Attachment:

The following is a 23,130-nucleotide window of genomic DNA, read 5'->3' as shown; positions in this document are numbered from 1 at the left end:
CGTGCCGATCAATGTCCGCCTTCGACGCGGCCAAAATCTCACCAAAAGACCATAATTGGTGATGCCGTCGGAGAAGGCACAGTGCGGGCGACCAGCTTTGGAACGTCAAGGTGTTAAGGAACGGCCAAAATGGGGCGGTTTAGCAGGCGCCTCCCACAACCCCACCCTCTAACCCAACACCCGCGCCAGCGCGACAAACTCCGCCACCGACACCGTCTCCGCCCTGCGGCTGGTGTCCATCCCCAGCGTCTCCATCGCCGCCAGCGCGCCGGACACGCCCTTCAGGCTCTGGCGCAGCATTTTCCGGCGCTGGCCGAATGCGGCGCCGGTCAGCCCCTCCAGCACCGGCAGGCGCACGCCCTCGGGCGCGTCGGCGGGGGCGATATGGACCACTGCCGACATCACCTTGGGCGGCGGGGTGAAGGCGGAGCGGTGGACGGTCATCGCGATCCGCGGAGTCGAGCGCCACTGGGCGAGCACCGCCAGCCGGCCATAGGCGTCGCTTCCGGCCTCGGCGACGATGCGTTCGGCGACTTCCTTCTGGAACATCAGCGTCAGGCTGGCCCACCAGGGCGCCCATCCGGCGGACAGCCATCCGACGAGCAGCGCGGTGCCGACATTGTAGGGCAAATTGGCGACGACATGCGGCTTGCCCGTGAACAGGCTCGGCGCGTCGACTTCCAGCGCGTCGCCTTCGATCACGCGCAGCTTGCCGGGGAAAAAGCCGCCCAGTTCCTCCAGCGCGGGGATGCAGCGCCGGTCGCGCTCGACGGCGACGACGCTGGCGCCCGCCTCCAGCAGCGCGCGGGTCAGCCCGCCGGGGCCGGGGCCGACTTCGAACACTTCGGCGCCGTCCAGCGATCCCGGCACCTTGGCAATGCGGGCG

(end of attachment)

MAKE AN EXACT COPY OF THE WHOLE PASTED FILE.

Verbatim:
The following is a 23,130-nucleotide window of genomic DNA, read 5'->3' as shown; positions in this document are numbered from 1 at the left end:
CGTGCCGATCAATGTCCGCCTTCGACGCGGCCAAAATCTCACCAAAAGACCATAATTGGTGATGCCGTCGGAGAAGGCACAGTGCGGGCGACCAGCTTTGGAACGTCAAGGTGTTAAGGAACGGCCAAAATGGGGCGGTTTAGCAGGCGCCTCCCACAACCCCACCCTCTAACCCAACACCCGCGCCAGCGCGACAAACTCCGCCACCGACACCGTCTCCGCCCTGCGGCTGGTGTCCATCCCCAGCGTCTCCATCGCCGCCAGCGCGCCGGACACGCCCTTCAGGCTCTGGCGCAGCATTTTCCGGCGCTGGCCGAATGCGGCGCCGGTCAGCCCCTCCAGCACCGGCAGGCGCACGCCCTCGGGCGCGTCGGCGGGGGCGATATGGACCACTGCCGACATCACCTTGGGCGGCGGGGTGAAGGCGGAGCGGTGGACGGTCATCGCGATCCGCGGAGTCGAGCGCCACTGGGCGAGCACCGCCAGCCGGCCATAGGCGTCGCTTCCGGCCTCGGCGACGATGCGTTCGGCGACTTCCTTCTGGAACATCAGCGTCAGGCTGGCCCACCAGGGCGCCCATCCGGCGGACAGCCATCCGACGAGCAGCGCGGTGCCGACATTGTAGGGCAAATTGGCGACGACATGCGGCTTGCCCGTGAACAGGCTCGGCGCGTCGACTTCCAGCGCGTCGCCTTCGATCACGCGCAGCTTGCCGGGGAAAAAGCCGCCCAGTTCCTCCAGCGCGGGGATGCAGCGCCGGTCGCGCTCGACGGCGACGACGCTGGCGCCCGCCTCCAGCAGCGCGCGGGTCAGCCCGCCGGGGCCGGGGCCGACTTCGAACACTTCGGCGCCGTCCAGCGATCCCGGCACCTTGGCAATGCGGGCG